Make a Change

This pandemic has completely altered the relationship with our homes. It gave us the time to do all those house jobs that have been put off “till a rainy day” or to spend more time in our gardens. Now, many of us have the opportunity to wonder at the marvels of nature as well as giving it a helping hand. So, here are 2 main changes you can do with your home - change your decor and create more space.

1.Change your Décor

Many companies in the DIY and Home Improvement industry such as Poles and Blinds have managed to weather the storm, although with great difficulty. We made it possible for you to still alter the interior design of your home, even if it is just painting the walls or altering your window treatments.

Change the Curtains

Curtains are extremely important, not only for providing privacy and a degree of insulation. It also provides one of the most important decorative elements in the room.
Replacing your curtains is probably one of the most noticeable changes you can easily make to a room. Ensure that your curtains are well made as unlike a few years ago when pelmets were in fashion and were able to hide a multitude of faults, with modern window treatments, there will not be any decorate features to divert the eye.

Your choice of curtain pole is as important as your choice of curtain fabric and style of curtain heading.

Most Popular Styles of Curtains

Pencil Pleat Curtains

This type of curtain heading is still the most popular, especially for readymade curtains where there may well not be an ‘off the shelf’ measurement to suit your window size. The curtains are made using a heading tape that has the option of three different heights to fit the curtain hooks as well as having three rows of draw strings that are pulled to gather the curtains to the correct width to suit your particular window. The finish effect gives the curtains their name as the pleats resemble a row of upright pencils when gathered.

How Can You Fit Pencil Pleat Curtains?

Pencil pleat curtains can be successfully fitted to either a curtain pole or a curtain track.

1. Measure the curtain pole so you can gather the curtain to the correct width. Each curtain needs to be gathered to half the length of the pole.

2. Tie off one end of the draw string before you start to gather the heading or you will pull the strings out of the heading tape. The knotted end of the strings should be on the leading edge of the curtains which face each other at the centre of the window.

3. Lay the curtains face down onto a clean surface. To ensure that the pleats are evenly spaced. It is best to mark the centre of the curtain heading before you start to pull the strings at the other end of the tape as you will then be able to see if there is roughly the same number of gathers either side of the mark.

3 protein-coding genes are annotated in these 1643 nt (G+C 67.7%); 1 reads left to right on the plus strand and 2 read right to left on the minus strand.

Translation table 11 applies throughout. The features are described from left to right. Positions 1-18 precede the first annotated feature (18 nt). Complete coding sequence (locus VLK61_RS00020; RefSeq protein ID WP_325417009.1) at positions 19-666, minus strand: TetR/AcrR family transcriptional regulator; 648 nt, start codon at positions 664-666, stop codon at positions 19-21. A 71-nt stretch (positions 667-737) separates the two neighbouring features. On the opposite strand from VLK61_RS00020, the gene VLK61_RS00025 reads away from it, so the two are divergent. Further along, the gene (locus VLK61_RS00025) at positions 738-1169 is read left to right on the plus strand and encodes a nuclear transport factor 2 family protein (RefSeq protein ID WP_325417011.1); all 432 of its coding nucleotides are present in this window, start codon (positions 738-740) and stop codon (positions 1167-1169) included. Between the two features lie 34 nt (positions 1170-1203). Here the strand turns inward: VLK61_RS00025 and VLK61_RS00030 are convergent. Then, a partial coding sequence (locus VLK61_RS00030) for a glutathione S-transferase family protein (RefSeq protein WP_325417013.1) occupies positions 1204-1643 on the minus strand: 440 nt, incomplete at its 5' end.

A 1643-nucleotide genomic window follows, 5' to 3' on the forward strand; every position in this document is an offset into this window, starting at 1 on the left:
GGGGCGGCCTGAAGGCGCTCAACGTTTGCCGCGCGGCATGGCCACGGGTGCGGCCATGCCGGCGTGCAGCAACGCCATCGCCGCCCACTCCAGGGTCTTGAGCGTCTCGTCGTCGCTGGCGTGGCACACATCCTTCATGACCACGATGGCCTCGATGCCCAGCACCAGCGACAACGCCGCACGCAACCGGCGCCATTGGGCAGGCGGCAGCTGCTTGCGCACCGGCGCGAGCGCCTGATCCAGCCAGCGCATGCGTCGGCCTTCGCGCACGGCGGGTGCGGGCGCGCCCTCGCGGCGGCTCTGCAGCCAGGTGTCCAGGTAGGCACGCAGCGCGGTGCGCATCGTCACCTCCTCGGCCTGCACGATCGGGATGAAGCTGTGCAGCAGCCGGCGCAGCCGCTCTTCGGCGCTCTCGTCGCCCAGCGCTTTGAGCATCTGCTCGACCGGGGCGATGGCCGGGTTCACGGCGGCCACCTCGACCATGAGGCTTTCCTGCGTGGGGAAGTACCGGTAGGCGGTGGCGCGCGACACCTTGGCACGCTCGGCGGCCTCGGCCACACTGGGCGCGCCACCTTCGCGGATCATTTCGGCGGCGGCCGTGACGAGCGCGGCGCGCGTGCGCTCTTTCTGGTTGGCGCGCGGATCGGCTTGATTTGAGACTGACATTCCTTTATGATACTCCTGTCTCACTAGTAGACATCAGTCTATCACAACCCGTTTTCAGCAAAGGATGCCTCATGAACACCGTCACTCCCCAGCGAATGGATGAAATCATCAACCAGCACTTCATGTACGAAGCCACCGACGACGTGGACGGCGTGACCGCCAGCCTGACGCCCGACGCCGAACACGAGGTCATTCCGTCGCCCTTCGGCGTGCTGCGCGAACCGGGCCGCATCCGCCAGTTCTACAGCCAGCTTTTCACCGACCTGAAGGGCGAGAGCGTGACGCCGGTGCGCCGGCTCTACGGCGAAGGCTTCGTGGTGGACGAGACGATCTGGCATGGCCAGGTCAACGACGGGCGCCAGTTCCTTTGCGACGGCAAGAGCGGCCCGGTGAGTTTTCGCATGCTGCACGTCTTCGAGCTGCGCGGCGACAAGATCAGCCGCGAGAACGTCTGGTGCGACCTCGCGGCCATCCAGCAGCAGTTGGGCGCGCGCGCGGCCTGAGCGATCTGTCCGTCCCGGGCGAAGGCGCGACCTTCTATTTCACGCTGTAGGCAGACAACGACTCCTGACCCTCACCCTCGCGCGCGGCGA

4. Always fit the curtain hooks in the slots provided in the heading tape, not through the draw strings.
When fitting the curtains to a pole, they will need to hang below a pole with the curtain hooks fitted in the top slot position of the heading tape, whereas if the curtains are to be fitted to a curtain track, then they will need their hooks fitted in the middle or even the bottom hook position on the tape so the curtains can conceal the track when they are in the closed position.

Pinch Pleat Curtains

When opulence is the keynote, made to measure pinch pleat curtains, particularly if they are interlined, make the perfect choice and will give you the opportunity to let your taste shine through. Both types of pinch pleat offer a window finish that will always stack well when open and when closed will be spaced equally across the window frame.

Triple pinch pleats give a more traditional look and have been popular for decades.

Double pinch pleat curtains
Double Pinch Pleat Curtains

Double pinch pleats are a fairly new arrival and are less formal. They are also often fitted behind a pelmet or architrave because the pleats on the heading will maintain the folds throughout the drop of the curtains.

How Can You Fit Pinch Pleat Curtains?

1. This type of curtain is fitted to the curtain pole by a sharp metal hook that is literally stabbed through the back of the pleat. The best way to do this is to lay the curtains face down with the curtain lining side facing upwards.

2. Push the sharp point into the back of the pinch, which is clearly visible by a seam. Keep pushing until only the hook is visible.

3. The pinch pleat hooks should be fitted as near to the top of the curtains as possible, but without being seen from the front. The curtains when they are fitted must hang slightly below the actual curtain pole so they can fold back and forth under the pole.

Eyelet Curtains

Eyelet curtains on an eyelet curtain pole

When simplicity is the keynote, a more casual style of curtain heading, such as eyelet curtains will be ideal. Shop for eyelet curtain poles.